Florida Dental Association unveils first-of-its-kind research study
The Florida Mission of Mercy Impact Study fosters data-driven solutions to improve oral health and care utilization.
A first-of-its-kind research study was unveiled in the May edition of the Journal of the American Dental Association, highlighting the Florida Dental Association Foundation’s Florida Mission of Mercy Impact Study’s effort to collect data from large-scale Florida Mission of Mercy events to foster solutions to improve oral health and care utilization.
The study analyzed data collected from Florida Mission of Mercy dental patients to determine the characteristics of the patients who attend a Mission of Mercy event and are most likely to use the emergency department for dental problems.
Each year, the FDA Foundation hosts the Florida Mission of Mercy, a two-day dental clinic providing dental care services at no cost to thousands in need. To date, Florida Mission of Mercy events have provided more than 8,000 patients with donated dental care valued at more than $7.5 million. The FDA Foundation began conducting the Impact Study at the 2016 Florida Mission of Mercy event in Jacksonville. This research continued at the 2017 and 2018 events in Pensacola and Fort Myers and will be conducted at the 2019 Florida Mission of
Mercy in Orlando.
“The goals of this Impact Study are to gain a better understanding of the patients who seek care at a FloridaMission of Mercy event and use the data to aid in improving the oral health of all Floridians,” said Dr. Jolene Paramore, FDA president-elect and chair principal investigator of the Florida Mission of Mercy Impact Study. “By studying the characteristics of our patients, we can learn their needs, share the data with collaborative partners such as hospitals and foundations, and strategically plan for sustainable, community-specific emergency department referral programs and other definitive solutions.”
At each Florida Mission of Mercy event, patients are asked a range of questions, including how they rate their overall and oral health, whether they are in dental pain, and their emergency department use. Of the more than 1,400 patients surveyed at the 2016 Florida Mission of Mercy event in Jacksonville, two-thirds shared they were in pain at the time of the event and one-third had experienced pain for over a year. The study also analyzed patients’ data to identify geographic areas with the highest percentage of participation at the Florida Mission of Mercy and the profile of patients at highest risk of emergency department use.
This data will help inform community-based solutions to address the oral health equity issues many Floridians face and focus community outreach where it is needed most. In Jacksonville, efforts are underway to use study findings to work with community partners to support high-risk communities.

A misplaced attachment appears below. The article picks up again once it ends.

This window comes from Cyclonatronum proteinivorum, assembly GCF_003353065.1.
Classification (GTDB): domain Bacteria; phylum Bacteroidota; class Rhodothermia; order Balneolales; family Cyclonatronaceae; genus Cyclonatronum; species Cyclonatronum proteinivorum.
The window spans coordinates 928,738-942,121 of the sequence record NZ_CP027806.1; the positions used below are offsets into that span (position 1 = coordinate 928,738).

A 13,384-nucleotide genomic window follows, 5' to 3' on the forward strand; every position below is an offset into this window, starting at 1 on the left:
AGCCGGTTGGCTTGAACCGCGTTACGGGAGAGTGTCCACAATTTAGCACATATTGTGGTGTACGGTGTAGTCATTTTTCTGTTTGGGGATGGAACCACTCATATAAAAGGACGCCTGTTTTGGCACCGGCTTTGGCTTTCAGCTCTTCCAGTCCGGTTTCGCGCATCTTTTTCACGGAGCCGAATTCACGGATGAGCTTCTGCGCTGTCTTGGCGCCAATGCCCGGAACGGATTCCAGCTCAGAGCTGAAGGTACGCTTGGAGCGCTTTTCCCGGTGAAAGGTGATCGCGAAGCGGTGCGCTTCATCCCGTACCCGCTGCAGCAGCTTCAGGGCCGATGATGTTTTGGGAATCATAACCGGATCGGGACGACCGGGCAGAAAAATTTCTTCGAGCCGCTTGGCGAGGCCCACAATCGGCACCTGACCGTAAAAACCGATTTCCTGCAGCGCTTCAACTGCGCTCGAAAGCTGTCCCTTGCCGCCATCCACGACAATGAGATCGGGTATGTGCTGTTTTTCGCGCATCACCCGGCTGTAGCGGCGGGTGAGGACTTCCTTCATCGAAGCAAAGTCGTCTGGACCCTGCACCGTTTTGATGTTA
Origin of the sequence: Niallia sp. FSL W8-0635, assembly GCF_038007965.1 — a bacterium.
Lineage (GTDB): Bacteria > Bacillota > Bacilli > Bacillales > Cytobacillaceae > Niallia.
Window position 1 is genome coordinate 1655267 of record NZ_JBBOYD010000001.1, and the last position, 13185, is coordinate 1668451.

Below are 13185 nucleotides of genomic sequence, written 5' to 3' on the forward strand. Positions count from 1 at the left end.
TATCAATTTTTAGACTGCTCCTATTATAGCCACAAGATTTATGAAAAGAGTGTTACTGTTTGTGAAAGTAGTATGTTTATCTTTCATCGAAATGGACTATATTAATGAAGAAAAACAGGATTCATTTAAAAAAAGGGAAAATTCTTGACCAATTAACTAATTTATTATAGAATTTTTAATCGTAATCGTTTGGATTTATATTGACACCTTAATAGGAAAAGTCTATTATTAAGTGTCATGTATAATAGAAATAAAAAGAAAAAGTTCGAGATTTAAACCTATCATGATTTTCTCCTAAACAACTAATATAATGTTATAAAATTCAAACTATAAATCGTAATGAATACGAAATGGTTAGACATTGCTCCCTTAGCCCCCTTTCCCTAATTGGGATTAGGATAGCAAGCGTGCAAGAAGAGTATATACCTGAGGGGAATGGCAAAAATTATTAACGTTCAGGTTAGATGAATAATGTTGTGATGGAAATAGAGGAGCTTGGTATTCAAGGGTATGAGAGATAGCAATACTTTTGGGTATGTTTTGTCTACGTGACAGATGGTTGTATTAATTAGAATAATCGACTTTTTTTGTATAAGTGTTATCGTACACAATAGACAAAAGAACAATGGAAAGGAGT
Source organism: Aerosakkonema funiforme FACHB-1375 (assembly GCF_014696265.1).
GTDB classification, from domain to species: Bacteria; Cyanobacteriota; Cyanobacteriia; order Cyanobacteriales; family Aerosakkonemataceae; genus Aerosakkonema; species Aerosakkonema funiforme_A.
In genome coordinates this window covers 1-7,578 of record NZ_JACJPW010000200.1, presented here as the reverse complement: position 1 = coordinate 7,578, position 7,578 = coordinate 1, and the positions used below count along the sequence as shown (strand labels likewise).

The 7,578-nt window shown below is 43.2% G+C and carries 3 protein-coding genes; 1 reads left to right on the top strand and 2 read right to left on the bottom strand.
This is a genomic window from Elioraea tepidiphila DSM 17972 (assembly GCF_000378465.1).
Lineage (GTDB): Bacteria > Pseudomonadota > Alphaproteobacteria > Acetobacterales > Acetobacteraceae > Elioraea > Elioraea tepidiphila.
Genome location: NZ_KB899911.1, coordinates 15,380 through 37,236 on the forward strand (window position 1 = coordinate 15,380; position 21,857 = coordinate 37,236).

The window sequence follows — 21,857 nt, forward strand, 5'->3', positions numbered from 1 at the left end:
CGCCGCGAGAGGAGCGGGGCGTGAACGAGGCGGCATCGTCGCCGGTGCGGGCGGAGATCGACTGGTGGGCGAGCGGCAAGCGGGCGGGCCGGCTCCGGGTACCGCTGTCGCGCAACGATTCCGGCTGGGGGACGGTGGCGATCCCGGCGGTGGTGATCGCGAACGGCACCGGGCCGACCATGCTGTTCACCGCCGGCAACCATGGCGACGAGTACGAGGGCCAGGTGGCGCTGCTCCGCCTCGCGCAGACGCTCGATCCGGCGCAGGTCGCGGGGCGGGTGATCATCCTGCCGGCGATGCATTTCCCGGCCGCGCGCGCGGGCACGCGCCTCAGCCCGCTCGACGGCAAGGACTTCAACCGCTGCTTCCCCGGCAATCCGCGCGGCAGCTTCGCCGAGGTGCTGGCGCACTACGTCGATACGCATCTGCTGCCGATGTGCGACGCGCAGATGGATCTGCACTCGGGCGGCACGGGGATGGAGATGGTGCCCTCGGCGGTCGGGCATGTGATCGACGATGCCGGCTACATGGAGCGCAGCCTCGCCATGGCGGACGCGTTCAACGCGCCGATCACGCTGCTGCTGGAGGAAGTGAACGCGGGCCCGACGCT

The study will also look at the effect of Florida Mission of Mercy events on the use of local hospital emergency department for dental-related problems and the associated costs. This data will be collected by the Florida Agency for Health Care Administration (AHCA). At this time, data on emergency use surrounding the 2016 Florida Mission of Mercy event in Jacksonville has been reported by AHCA and is being analyzed for this study. In 2014, dental-related visits cost Jacksonville’s five area hospitals more than $13 million.
“While this study can’t track specific individuals’ use of the emergency department due to patient privacy laws, we can look at this issue in a broad sense by analyzing emergency department data from the year prior to the Florida Mission of Mercy event and comparing with data from the year following the event,” ssaid Dr. Andrew Brown, FDA second vice-president and coauthor of the Florida Mission of Mercy Impact Study. “This will help us gauge the potential impact of Florida Mission of Mercy events on emergency department use and how these events may affect utilization of emergency departments for dental-related issues.”
The findings of the Impact Study will help support the following efforts:
• Provide information to elected officials and community stakeholders who can help improve oral health-care access within their communities.
• Initiate conversations on how to deliver collaborative and interprofessional oral health care and develop partnerships to improve oral health outcomes.
• Advocate for the development, implementation, and appropriate funding of dental programs and interventions focused on the populations identified as the highest risk.
“We are thrilled with the opportunity to share this effort and initial findings with nationwide dental leaders and professionals in the Journal of the American Dental Association,” said Dr. Paramore. “By building patient profiles and understanding patient characteristics in a diverse range of areas and demographics, Impact Study efforts will provide a template for other states to follow and better understand the needs of patients who attend Mission of Mercy events, as well as the impact of these events. Through effective collaboration, this effort can be maximized to benefit patients, hospitals, and the broader community through improved oral, overall, and behavioral health.”